Router - Second IP address

Geffers

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I've got a TP-Link Model No. TD-W9970 router, not the most elaborate of devices I know but there is an option to set a second IP address. Not to be confused with a virtual LAN, this option is available, creates a different subnet with its own DHCP range.

I may be missing something obvious but am wondering why would one need a second IP address for a router. Just to see the effect I created a second IP address within a different subnet, works fine, can access router configuration via second address but wee bit baffled as to purpose.

Anyone any ideas?

Geffers
 

Crims

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I've got a TP-Link Model No. TD-W9970 router, not the most elaborate of devices I know but there is an option to set a second IP address. Not to be confused with a virtual LAN, this option is available, creates a different subnet with its own DHCP range.

I may be missing something obvious but am wondering why would one need a second IP address for a router. Just to see the effect I created a second IP address within a different subnet, works fine, can access router configuration via second address but wee bit baffled as to purpose.

Anyone any ideas?

Geffers
It's kind of odd that, so you need a IP address to alternate with? I would say it is more effective with data transfer. I used a boost for my wifi connection. Actually, now that you mention it, I've got a Virgin Media box downstairs, but it's not as good as the TP Link, so I use two as well.
 
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Retro

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I may be missing something obvious but am wondering why would one need a second IP address for a router.
It seems to be a virtual LAN in some sense and it could maybe be used to host a web server for example that needs to be kept separate from the internal network. This LAN where a website sits is on a different network port and that network is often called the "demilitarized zone" in firewall lingo for some reason.

I haven't seen this feature before, either.
 

Geffers

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It seems to be a virtual LAN in some sense and it could maybe be used to host a web server for example that needs to be kept separate from the internal network. This LAN where a website sits is on a different network port and that network is often called the "demilitarized zone" in firewall lingo for some reason.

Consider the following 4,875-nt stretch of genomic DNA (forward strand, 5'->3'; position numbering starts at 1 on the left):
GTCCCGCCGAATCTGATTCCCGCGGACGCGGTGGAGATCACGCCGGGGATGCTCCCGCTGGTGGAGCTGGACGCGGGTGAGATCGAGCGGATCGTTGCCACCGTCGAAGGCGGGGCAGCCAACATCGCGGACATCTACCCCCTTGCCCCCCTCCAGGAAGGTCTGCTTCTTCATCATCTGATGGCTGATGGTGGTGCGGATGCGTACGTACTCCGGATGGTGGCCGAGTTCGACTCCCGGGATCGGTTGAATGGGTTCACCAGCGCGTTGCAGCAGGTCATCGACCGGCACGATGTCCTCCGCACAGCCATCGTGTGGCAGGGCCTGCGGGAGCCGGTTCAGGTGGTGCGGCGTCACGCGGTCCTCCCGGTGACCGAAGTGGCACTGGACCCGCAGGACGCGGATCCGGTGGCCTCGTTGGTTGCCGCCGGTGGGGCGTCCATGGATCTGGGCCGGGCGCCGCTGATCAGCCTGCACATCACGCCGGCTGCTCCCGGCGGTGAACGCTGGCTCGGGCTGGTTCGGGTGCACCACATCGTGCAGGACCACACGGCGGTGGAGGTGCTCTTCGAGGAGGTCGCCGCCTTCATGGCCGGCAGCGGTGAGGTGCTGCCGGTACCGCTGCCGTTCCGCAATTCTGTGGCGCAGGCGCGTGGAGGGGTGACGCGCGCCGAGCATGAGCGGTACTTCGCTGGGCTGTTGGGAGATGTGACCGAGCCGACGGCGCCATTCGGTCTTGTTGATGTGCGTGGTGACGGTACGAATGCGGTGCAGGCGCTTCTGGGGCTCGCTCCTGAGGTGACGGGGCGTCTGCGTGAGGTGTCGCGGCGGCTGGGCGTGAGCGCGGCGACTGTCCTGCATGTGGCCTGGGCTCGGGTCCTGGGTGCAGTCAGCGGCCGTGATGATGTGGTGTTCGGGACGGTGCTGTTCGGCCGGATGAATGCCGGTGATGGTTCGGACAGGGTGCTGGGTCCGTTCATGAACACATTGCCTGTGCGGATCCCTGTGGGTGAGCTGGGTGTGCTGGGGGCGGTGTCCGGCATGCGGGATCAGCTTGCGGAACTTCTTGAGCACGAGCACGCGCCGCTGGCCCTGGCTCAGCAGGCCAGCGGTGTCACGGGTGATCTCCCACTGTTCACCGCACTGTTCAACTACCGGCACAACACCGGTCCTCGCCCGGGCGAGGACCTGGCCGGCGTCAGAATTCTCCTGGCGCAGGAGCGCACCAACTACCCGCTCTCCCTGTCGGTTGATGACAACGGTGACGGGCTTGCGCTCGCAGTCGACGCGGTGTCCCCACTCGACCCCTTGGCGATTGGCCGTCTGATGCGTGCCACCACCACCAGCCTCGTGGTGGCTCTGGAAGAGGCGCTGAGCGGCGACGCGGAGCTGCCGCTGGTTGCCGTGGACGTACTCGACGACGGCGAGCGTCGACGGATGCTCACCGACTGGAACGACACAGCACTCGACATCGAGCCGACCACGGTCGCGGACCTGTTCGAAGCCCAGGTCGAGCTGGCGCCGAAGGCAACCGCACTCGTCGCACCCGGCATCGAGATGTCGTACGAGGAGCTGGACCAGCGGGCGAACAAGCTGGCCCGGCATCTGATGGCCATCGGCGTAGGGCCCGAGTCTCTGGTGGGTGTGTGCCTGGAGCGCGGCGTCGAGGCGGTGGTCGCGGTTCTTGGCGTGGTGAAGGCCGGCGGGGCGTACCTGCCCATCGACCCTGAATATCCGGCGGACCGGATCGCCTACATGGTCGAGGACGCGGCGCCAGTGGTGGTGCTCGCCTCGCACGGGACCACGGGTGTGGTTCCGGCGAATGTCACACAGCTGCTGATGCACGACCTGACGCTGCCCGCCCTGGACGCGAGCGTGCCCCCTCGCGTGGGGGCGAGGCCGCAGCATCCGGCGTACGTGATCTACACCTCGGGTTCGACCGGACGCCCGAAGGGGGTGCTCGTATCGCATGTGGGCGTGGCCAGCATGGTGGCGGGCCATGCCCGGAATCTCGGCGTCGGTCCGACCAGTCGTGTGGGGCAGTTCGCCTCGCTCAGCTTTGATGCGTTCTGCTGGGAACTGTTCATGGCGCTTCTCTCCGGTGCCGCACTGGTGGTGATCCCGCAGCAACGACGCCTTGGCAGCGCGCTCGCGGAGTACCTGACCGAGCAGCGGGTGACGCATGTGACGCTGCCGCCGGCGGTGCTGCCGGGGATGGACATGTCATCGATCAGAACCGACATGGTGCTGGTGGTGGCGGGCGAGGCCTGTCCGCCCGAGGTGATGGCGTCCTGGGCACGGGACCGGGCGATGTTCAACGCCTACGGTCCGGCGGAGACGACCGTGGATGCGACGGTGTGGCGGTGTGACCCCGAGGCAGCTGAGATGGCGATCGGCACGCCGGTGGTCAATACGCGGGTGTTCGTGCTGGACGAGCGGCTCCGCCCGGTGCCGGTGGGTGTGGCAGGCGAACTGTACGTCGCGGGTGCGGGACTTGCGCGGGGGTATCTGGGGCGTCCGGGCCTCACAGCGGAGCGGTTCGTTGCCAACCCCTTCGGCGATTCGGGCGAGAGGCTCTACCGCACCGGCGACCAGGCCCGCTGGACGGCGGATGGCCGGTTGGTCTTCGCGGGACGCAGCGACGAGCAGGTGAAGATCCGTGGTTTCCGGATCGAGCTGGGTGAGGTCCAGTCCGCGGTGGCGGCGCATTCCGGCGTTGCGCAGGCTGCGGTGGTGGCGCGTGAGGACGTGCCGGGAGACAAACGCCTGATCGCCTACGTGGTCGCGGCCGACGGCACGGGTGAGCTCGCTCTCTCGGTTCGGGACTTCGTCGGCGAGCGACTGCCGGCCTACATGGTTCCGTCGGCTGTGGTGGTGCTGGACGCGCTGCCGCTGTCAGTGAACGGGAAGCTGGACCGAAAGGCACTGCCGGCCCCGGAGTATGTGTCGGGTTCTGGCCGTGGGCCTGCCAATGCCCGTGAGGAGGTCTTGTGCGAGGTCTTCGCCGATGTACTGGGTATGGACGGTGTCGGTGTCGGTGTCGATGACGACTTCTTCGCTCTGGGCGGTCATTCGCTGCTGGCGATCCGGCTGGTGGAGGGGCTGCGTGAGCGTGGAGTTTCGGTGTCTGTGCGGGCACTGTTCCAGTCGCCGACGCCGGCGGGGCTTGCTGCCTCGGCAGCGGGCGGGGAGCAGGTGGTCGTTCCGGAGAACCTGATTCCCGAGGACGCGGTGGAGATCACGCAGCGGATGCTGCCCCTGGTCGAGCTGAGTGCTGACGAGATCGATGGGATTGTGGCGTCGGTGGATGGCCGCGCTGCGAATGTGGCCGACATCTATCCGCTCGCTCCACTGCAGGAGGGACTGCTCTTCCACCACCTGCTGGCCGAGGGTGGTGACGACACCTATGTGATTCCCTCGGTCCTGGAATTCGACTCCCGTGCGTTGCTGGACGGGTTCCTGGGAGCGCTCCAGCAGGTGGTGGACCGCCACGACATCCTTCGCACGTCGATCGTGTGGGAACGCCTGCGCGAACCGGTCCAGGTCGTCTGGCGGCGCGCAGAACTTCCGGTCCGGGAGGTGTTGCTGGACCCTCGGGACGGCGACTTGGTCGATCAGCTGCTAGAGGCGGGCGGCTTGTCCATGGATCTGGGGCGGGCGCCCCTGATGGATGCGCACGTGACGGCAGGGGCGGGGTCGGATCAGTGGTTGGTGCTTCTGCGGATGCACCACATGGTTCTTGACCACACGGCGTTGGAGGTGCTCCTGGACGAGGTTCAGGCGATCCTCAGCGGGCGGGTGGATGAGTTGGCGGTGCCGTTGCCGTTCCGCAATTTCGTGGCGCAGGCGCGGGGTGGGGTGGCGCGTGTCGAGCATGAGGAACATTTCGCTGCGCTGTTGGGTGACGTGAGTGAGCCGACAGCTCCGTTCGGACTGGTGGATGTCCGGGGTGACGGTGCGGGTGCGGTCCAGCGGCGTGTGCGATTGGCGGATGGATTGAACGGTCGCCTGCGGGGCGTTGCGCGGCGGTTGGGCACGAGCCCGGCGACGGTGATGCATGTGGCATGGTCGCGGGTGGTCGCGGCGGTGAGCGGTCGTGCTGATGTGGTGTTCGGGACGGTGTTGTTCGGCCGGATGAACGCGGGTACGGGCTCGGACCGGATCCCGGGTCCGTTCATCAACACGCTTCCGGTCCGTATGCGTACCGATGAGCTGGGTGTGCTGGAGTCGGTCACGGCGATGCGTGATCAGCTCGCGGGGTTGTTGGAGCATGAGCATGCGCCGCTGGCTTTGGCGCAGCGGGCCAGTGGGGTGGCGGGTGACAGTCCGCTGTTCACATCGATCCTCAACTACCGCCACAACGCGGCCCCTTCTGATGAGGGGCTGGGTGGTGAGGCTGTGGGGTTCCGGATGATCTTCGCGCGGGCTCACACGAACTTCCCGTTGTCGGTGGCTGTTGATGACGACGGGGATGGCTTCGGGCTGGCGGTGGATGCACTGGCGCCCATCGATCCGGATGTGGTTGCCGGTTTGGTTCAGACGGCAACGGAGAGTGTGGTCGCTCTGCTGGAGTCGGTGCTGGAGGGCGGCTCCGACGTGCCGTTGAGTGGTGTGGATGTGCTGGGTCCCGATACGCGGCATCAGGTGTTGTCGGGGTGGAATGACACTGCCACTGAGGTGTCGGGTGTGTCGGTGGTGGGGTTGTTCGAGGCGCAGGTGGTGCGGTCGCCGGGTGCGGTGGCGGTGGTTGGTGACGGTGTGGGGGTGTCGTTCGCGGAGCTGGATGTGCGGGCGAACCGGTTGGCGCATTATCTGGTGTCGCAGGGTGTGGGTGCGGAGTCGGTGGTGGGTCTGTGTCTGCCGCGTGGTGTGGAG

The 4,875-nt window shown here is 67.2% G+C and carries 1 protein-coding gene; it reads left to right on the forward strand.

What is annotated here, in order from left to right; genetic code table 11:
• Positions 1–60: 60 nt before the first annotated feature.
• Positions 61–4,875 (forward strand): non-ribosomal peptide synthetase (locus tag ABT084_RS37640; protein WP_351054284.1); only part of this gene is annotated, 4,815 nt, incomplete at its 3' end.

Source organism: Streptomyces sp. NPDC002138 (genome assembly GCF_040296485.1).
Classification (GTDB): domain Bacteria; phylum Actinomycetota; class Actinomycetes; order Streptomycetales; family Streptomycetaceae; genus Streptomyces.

I haven't seen this feature before, either.
I do use a vlan, handy to separate IoT devices from others. These second IP address options are weird. Once set the router can be pinged on this new address, browser can access config page on new address. If I create a static route to a device with an IP address within the new range it can access the internet but is not separate from my normal network. Both different subnets can ping each other. Pretty sure I've got the net masks correct but have fiddled with them.

Works but although fixed IP in different subnet acts as though same subnet.

Geffers
 

Retro

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hmmm... certainly sounds odd. Does Googling it not help?
 

aussiefooty

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It is not their supplied router.

Geffers
What router is it mate?

Because i will give you an example if it's TP Link it's supplied by TPG who use those routers.
You can always get your isp's help. Even if it's not their router.
For example you might use data link instead of TP link.
Both of those are fine.
Just ask your isp because they can actually help you
 

Geffers

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hmmm... certainly sounds odd. Does Googling it not help?
Might try chat GPT or bard. But having said that it was mere curiosity rather than something I desperately needed to find out,

Geffers
 

Geffers

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What router is it mate?

Because i will give you an example if it's TP Link it's supplied by TPG who use those routers.
You can always get your isp's help. Even if it's not their router.
For example you might use data link instead of TP link.
Both of those are fine.
Just ask your isp because they can actually help you

TP Link Model No. TD-W9970

It was mere curiosity, I do use vlan with a completely different subnet. Also can have a different subnet if I set a route in 'router's' config page.

Geffers
 
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